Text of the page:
Evaluating your Invention Idea

by Invention Idea

Is my Invention Idea any Good?

Let’s face it, your time is valuable but your invention ideas may or may not be.  It’s time to set your passions aside for a second and really evaluate whether your invention idea is any good or not.

Below is the beginning of a two part post on questions that you should ask yourself when evaluating your invention ideas.

Compare and Contrast

  • Are there other products out there on the market that are similar to your invention?  If so, how does your invention set itself apart compared to these competing products?  Remember, you’ll also need to make sure that your invention ideas do not infringe upon the rights of other products that are already out there on the market.  Your patent attorney can point out any potential problems for you if you decide to go ahead with a patent search.
  • Does your invention have built in obsolescence?  In other words, if your invention idea takes advantage of the latest in technological wizardry then will people still be interested in it 18 months from now?  If not, then your invention idea may have built in obsolescence which may or may not be a good thing (By the way, MBA’s like to call this a product’s lifecycle).

Can you Relate?

  • How many possible benefits can you identify by using your invention?  Does your invention save the customer time when used properly?  Does your invention possess that “wow” factor to improve the lives of your potential consumer?  If you find that your invention ideas are lacking in benefits, figure out how you can modify your product to make it more appealing.
  • There are so many new innovations out there that require a degree in rocket science to not only understand but also to use.  Is your invention one of them?  Consumers are often drawn to products that are easier to use than other available choice.  Having a product that does not require complicated instructions can help set you apparent from your competition.  Sometimes, the ultimate goal is for consumers to not only love your invention but to also become dependent upon it.
  • Will your consumers even accept your product once it goes to market?  Perhaps, you can gather a small survey sample of potential customers to tell you what they think of your product before you get too far with mass producing your invention idea?  Surveys are a great way to find out what your target market wants and needs.  If you are looking for a profitable invention then sitting down with your potential customers should definitely put you on the right path.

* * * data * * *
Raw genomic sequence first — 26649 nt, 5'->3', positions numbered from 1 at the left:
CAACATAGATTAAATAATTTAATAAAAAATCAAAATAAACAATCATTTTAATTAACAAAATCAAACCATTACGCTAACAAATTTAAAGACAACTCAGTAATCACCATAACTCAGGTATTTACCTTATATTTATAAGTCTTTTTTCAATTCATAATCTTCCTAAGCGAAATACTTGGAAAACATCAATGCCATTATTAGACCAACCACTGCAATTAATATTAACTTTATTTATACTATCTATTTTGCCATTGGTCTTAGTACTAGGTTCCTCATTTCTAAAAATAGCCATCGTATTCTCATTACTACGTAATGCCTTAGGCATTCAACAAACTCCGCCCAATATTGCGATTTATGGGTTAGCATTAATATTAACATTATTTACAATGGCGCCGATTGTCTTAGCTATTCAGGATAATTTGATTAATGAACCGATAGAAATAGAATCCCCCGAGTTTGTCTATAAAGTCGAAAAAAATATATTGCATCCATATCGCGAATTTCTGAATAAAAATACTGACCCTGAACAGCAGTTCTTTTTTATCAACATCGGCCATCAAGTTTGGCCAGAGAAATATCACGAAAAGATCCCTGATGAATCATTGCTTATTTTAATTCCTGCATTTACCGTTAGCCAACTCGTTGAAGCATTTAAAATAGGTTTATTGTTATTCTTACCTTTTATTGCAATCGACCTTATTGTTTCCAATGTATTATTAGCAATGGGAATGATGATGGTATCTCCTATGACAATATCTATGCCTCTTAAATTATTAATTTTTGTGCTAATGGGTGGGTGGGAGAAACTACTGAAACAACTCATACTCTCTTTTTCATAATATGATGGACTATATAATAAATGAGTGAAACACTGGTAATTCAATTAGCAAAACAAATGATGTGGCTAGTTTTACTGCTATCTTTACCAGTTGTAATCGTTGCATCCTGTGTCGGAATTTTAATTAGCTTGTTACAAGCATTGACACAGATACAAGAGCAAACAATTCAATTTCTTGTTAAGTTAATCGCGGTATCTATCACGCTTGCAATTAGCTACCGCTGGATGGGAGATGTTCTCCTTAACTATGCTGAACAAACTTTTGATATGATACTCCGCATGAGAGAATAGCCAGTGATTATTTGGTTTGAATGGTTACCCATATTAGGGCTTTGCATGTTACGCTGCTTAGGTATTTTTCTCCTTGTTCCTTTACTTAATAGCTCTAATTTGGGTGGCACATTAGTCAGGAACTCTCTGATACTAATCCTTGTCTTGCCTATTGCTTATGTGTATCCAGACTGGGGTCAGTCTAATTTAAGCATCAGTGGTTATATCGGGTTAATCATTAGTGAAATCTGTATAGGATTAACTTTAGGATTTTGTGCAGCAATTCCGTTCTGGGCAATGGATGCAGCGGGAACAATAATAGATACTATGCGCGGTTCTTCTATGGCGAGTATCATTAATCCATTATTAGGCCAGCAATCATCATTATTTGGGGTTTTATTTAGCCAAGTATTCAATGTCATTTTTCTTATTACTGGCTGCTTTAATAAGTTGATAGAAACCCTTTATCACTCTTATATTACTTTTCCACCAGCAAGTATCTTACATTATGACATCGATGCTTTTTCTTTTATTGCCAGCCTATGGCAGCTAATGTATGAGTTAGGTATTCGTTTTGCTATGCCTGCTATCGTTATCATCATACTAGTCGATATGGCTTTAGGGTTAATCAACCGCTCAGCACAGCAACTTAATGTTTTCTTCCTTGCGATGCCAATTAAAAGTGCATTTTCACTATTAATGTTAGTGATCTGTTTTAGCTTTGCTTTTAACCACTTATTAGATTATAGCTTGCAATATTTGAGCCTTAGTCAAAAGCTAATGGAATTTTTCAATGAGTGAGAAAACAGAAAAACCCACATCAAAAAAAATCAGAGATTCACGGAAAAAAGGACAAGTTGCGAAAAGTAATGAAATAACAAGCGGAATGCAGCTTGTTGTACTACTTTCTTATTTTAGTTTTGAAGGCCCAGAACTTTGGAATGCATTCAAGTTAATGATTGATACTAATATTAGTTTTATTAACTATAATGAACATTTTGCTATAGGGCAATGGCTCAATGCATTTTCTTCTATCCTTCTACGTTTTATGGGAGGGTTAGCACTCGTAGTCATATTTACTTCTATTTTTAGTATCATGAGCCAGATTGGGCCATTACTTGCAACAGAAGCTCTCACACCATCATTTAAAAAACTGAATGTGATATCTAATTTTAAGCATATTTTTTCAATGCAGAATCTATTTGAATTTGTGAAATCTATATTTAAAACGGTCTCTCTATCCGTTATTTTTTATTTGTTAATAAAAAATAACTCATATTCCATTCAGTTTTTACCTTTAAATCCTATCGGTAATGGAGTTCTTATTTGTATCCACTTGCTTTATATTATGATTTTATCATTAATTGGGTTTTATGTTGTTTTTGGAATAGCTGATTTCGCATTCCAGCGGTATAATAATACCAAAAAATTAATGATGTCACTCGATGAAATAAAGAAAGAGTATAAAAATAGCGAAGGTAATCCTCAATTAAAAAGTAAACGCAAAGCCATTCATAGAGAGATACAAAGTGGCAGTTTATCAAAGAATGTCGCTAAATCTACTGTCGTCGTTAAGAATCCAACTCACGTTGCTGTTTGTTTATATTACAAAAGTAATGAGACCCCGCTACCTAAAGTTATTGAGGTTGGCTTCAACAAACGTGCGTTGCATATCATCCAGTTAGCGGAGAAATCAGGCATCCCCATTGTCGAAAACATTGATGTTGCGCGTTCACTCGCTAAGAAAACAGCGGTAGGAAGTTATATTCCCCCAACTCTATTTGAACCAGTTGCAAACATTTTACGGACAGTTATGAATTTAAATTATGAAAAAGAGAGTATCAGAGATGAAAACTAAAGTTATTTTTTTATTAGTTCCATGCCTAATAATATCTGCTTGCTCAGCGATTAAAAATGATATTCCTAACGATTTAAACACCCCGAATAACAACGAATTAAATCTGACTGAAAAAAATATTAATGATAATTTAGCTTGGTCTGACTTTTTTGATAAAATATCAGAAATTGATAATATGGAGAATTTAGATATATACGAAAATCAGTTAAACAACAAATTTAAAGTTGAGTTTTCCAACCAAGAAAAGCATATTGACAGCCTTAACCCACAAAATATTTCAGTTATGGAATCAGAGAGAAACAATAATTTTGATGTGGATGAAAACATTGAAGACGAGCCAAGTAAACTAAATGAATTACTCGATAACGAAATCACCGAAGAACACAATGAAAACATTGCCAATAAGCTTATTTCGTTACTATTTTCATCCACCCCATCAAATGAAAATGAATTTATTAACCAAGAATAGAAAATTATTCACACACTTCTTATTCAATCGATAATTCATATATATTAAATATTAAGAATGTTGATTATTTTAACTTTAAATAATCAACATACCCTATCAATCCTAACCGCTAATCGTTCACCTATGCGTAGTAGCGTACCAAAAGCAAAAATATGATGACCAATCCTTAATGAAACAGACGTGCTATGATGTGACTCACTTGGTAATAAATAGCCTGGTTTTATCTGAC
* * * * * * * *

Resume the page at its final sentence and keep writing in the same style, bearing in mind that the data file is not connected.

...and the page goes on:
• Sometimes if you are truly innovative with your new invention ideas, you might not be able to make any comparisons between your product and other products out there are on the market.  That’s okay too.  Do the best you can in terms of putting yourself in your potential customer’s shoes.  The more you think like an end consumer, the more profitable your invention idea will likely become.

Get Physical

  • Are you even sure that your invention is going to work?  Sometimes, the smartest thing to do is to invest in a prototype of your invention idea first.  That way, you can see exactly how your invention ideas functions.  In addition, having an actual prototype is a great way of finding out ways to improve your invention idea to make it more useful and marketable to the masses.
  • The size of your invention could be important, as well.  Is your invention bigger or smaller than other products out there on the market?  Next, evaluate if the size of your invention is an asset or a detriment.
  • How much does your invention idea weigh?  Is it lighter or heavier compared to other products out there on the market?  Again, evaluate whether the weight of your invention is an asset or a detriment.
  • Is your invention idea more precise or accurate than the competition?  Remember, having a high quality product could potentially set you apart from your competition.  Ask yourself how you can take advantage of this asset.

Safety First and Going Green

  • Will your invention idea be safe to use?  Is there a way for your product to become the niche leader in terms of safety?  Take for example Dyson’s Air Multiplier fan.  One of their major selling points is that their fan does not having any rotating blades that could potentially cause injury to children.
  • Another great trend to be a part of nowadays is having an invention idea that is environmentally friendly.  Not only is this a great selling point but there is also a lot of opportunity for environmentally friendly niche products out there on the market.  How can your invention idea take advantage of this?

Stay tuned for our next post, where we’ll talk about some more questions that you need to ask when evaluating your invention ideas.  In the meantime, go get started answering some of the questions we outlined above right now!

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